This post, authored by psychology’s Mary McNaughton-Cassill, originally appeared in Psychology Today.
July 28, 2021 — Simone Biles has truly earned the honorary title of the Greatest of All Time (GOAT), but not just because of her unprecedented ability to fly through the air while twisting and flipping. Her true greatness lies in the fact that she has managed to navigate the impossible demands of an insatiable sports juggernaut, without losing her honesty and her humanity. In addition to creating and performing gymnastics skills that no one else in the world can, she has chosen to use her unique position to speak the truth about the abuse scandal that rocked the gymnastics world, to push back against the autocratic rule of Marta Karolyi and USA gymnastics (USAG) and to publicly support the Black Lives Matter Movement.
She broke another barrier in Tokyo when she told the world that her mental health and personal well-being were more important than earning a gold medal for a country and public that want to bask in her reflected glory, without sharing in the sacrifices she has had to make. The skills she performs are literally death-defying. Attempting to perform them when you aren’t mentally prepared can be fatal. When she had trouble vaulting during the women’s gymnastics team finals she didn’t pretend to limp off with a sore ankle or have her coaches make excuses. Instead, she is quoted in USA Today as saying, “Therapy has helped a lot as well as medicine. That’s all been going really well. Whenever you get in high-stress situations, you kind of freak out and don’t know really know how to handle all of those emotions especially at the Olympic Games.” So, she withdrew from the competition in order to prioritize her mental health, and then returned to the floor to support that of her teammates.
Unfortunately, many people will argue that her self-awareness and courage somehow reflect a lack of mental toughness and that the only valid reason for missing a sporting event is a “physical injury.” This, despite the fact that psychologists have known for decades that arbitrarily talking about physical or “real illness” and psychological or “mental illness” is a false dichotomy. The truth is that the human brain is the most complex physiological organ on the planet and everything that happens to us ultimately occurs “in our heads” since the brain is the arbitrator of all that we do. Without a functioning brain we can’t make sense of what we see or hear, we can’t coordinate our movements, maintain our balance, experience emotions, communicate with each other, or think in abstract terms.
When we experience a head injury or illness, or deprive our brain of food, water, or sleep, we can find ourselves struggling with memory, attention, decision making, and communication. When we are in pain, it influences our thoughts and emotions, and when we are upset, it affects the way we perceive pain. Therefore, acting as though a dysfunction in the periphery of the body is somehow more valid than mental distress is both illogical and damaging to all of us. And yet, we do so all the time. When our ankle hurts, we go to a health care provider to find out what is wrong and what we can do about it. But when we feel sad, anxious, or angry we often vacillate between overreacting and trying to ignore these negative experiences. When we do seek help for mental health concerns many of us apologize for our discomfort. Can you imagine opening a conversation with your doctor by saying that you know your foot shouldn’t hurt? Yet, clients routinely come into therapy saying “I know I shouldn’t feel this way but…” Of course, not all feelings are true or accurate, and not all pain is indicative of a serious problem. But neither can be resolved unless we pay attention to what they are telling us.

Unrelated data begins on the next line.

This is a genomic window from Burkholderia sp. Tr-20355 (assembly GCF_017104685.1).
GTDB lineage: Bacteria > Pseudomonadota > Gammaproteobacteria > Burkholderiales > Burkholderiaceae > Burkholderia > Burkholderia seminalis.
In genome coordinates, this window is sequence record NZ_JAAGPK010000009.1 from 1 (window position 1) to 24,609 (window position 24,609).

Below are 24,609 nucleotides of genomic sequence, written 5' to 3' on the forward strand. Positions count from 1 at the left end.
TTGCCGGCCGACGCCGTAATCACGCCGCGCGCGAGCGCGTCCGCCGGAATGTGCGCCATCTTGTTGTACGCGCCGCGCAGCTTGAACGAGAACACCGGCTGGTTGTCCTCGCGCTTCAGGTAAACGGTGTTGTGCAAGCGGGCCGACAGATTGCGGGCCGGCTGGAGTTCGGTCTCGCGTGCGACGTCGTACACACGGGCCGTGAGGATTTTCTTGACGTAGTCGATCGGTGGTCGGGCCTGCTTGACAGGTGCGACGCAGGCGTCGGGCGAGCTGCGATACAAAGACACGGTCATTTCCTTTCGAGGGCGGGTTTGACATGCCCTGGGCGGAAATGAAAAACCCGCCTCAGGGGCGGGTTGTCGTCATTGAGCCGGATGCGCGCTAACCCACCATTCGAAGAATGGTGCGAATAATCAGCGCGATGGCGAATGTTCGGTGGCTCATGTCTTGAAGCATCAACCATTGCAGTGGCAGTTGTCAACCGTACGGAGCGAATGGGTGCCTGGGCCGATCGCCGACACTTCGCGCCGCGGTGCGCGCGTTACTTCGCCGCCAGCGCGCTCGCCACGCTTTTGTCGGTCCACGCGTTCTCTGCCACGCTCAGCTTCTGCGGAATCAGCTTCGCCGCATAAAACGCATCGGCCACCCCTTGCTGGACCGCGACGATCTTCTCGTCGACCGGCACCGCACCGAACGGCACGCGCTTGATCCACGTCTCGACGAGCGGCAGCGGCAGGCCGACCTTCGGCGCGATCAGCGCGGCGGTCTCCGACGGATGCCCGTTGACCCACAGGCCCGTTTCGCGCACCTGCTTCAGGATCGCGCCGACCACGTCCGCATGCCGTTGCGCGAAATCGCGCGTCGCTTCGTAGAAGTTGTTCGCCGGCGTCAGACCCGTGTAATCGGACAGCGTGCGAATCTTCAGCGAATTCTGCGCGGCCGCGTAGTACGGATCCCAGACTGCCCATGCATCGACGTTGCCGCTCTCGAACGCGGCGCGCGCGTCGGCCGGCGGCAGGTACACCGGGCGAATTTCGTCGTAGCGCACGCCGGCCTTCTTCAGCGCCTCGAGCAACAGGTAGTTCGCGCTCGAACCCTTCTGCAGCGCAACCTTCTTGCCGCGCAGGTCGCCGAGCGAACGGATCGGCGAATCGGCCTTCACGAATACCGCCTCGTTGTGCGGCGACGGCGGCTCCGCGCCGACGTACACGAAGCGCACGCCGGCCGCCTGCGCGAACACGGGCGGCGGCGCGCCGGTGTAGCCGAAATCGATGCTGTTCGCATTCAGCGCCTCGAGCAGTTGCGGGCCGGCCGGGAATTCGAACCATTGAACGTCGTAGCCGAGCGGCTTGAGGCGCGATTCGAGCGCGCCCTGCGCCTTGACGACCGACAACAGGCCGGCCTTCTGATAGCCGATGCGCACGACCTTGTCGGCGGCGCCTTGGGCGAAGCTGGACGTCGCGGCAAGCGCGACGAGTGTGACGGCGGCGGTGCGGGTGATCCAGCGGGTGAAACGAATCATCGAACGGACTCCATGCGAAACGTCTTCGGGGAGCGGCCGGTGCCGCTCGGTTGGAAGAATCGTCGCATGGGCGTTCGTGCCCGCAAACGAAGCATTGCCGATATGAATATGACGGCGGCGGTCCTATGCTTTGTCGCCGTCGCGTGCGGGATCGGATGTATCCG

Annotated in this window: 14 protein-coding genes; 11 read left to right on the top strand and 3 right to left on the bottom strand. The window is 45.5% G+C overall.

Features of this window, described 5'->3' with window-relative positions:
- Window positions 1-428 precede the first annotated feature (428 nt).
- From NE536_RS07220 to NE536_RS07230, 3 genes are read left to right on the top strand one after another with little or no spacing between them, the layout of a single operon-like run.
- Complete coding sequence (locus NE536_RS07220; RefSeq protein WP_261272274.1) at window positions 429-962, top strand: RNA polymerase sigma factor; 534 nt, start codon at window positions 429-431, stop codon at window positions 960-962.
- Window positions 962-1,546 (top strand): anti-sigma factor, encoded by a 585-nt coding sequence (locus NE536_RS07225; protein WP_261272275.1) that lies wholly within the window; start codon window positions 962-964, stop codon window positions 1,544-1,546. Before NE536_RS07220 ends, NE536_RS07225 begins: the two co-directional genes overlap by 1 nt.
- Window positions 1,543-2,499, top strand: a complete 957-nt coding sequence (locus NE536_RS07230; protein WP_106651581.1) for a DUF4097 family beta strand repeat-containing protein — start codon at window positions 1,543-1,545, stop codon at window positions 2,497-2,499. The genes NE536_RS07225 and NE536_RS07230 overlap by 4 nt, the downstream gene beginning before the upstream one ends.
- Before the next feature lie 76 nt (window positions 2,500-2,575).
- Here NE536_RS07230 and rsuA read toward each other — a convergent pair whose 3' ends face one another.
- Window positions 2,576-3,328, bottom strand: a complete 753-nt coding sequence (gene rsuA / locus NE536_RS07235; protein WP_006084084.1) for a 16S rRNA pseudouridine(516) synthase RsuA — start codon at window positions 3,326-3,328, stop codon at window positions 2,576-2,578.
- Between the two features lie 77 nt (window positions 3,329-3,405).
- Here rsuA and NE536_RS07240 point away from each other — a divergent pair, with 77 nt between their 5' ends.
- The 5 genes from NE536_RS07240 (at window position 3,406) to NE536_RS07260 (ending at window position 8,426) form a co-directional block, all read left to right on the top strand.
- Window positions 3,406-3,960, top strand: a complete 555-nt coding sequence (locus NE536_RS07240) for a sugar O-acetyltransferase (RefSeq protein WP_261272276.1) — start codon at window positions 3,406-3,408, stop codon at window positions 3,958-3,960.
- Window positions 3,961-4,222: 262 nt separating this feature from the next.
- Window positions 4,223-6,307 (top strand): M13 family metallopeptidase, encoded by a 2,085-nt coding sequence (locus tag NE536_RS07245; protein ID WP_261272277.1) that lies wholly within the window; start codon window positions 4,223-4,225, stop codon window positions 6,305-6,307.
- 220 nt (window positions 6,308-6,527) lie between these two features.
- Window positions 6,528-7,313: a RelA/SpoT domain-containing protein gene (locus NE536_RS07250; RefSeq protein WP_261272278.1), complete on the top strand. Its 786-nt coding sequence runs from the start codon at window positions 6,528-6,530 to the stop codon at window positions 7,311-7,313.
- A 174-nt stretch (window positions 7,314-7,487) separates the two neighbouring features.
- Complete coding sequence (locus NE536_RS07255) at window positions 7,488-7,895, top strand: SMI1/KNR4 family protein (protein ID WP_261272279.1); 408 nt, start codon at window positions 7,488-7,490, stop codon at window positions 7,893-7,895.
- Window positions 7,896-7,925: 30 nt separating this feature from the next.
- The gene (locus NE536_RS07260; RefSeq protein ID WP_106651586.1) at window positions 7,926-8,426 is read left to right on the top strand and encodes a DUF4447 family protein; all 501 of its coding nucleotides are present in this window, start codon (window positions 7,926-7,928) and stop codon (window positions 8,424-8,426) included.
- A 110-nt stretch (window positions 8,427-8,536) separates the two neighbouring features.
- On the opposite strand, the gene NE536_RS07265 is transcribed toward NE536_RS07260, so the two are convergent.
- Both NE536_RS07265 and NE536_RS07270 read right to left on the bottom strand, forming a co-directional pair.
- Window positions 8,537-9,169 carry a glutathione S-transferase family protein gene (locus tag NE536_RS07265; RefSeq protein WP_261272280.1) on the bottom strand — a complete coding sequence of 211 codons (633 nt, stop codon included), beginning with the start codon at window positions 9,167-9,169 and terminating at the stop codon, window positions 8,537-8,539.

When Simone Biles decided to honor the physical and emotional signals she was getting about her ability to function safely during the competition, she made a statement to the world. Joining the ranks of others, including Michael Phelps and Naomi Osaka, she made it clear that her mental health counts more than an arbitrary medal count. This took tremendous courage in an increasingly complex, technological world in which public figures are being observed, analyzed, and criticized more than at any time in history. And while her struggles are occurring on a worldwide stage, she is hardly the only one struggling to cope psychologically. We often hear about suicide rates among college students and veterans, but Americans of all backgrounds take their lives each year. Americans are also reporting that the pandemic has taken a heavy toll on their mental well-being.
While it is fashionable to argue that these individuals simply lack the fortitude of past generations, the case can be made that suffering in silence is easier on observers than those who suffer. If the cost of admitting that you are having trouble coping is self-medicating with substances, being viewed as a failure, or even being confined to a mental hospital it is no wonder that so many people just pushed on. I have been teaching a course on stress management for over 30 years. When I ask students to explore the history of their own families by talking to their oldest living relatives, they inevitably hear stories of unhappy marriages, estranged family members, broken hearts, abuse, and poor coping. The same is true if you study any era in history.
So perhaps we should see it as a win that so many more young people are willing to break the silence by talking about their own struggles, and the importance of prioritizing mental health. In my opinion, Simone Biles is not only the greatest female gymnast ever, but also a brave, caring young woman who, like Greta Thunberg and Malala Yousafzai, has taken it upon herself to question the status quo and advocate for changes that will benefit all of us. That is truly gold-medal behavior.